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State v. Evans

Court of Appeals of Ohio, Tenth District

September 10, 2013

State of Ohio, Plaintiff-Appellant,
v.
Shareda A. Evans, Defendant-Appellee.

APPEAL from the Franklin County Court of Common Pleas C.P.C. No. 12EP-849

Ron O'Brien, Prosecuting Attorney, and Michael P. Walton, for appellant.

DECISION

T. BRYANT, J.

{¶ 1} Plaintiff-appellant, State of Ohio, appeals from a judgment of the Franklin County Court of Common Pleas granting an application, pursuant to R.C. 2953.32, to seal the record of defendant-appellee, Shareda A. Evans. Because the trial court erred in granting the application when there was insufficient evidence to do so and it failed to make the requisite findings, we reverse the judgment of the court of common pleas.

I. BACKGROUND

{¶ 2} On September 21, 2011, the Franklin County Court of Common Pleas convicted appellee of attempted patient abuse in violation of R.C. 2903.34, a misdemeanor of the first degree, and sentenced her to pay the costs of the prosecution. On November 5, 2012, appellee filed, pursuant to R.C. 2953.32(A), a form application to seal the record of her misdemeanor conviction. The preprinted portion of the application included the following unsworn statement:

Applicant is an eligible offender as defined in R.C. 2953.31; and more than three years have passed since applicant's conviction of a felony (more than one year if conviction or bail forfeiture for a misdemeanor). Applicant otherwise satisfies the requirements of R.C. 2953.32 for granting this application.

(R. 2-5.)

{¶ 3} The state objected to appellee's application. In its objection, the state claimed that the facts underlying the conviction raised concerns about whether appellee had been rehabilitated because she had slapped the face of an elderly resident of an assisted living facility. The state argued that the public had a legitimate interest in maintaining access to records involving crimes of violence committed against the elderly by assisted living employees. Thus, the state requested that the trial court deny appellee's application to seal her record.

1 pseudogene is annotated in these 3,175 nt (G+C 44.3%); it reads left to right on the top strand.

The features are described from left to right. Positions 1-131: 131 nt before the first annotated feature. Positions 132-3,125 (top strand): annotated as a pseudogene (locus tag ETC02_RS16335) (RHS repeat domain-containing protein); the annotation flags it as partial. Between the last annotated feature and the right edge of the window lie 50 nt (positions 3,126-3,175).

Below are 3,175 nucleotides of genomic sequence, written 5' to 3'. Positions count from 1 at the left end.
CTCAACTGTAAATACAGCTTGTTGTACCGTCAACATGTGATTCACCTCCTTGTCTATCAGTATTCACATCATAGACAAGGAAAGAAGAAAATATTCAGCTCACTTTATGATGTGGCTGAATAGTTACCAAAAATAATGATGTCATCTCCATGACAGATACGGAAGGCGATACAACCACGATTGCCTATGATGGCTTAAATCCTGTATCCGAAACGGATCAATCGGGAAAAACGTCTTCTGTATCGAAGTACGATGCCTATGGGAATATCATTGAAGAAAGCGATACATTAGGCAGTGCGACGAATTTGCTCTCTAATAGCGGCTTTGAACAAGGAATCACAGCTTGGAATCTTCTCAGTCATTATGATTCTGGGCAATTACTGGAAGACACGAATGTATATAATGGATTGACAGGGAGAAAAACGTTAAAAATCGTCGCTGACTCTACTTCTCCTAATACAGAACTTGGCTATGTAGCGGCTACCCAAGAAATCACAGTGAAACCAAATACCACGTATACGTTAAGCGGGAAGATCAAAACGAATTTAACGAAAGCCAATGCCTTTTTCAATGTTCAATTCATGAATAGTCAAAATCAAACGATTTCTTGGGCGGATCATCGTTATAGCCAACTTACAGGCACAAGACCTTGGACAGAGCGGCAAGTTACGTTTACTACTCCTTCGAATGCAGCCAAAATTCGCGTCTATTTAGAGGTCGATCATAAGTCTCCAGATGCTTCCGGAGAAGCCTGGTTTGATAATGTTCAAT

{¶ 4} A hearing was held on February 21, 2013. At the hearing, appellee stated that she could not get a job because of her conviction. The state argued that based on the seriousness of the offense, the age of the victim, and the position of trust that appellee had held at the facility at the time of the offense, the application should be denied. The trial court gave appellee the opportunity to respond to the state's objection, but she declined. The following exchange then occurred:

THE COURT: All right. With respect to this offense, I agree it was a serious offense. It was indicted as a felony, and I would note that the State did, in disposing of this matter, reduce it to a misdemeanor.
MR. KIRSCHMAN: It would be patient abuse, yes, as a misdemeanor, but patient abuse.
THE COURT: Yes. It was reduced to a misdemeanor. And I would note also that this is the only offense that this lady has. How long ...

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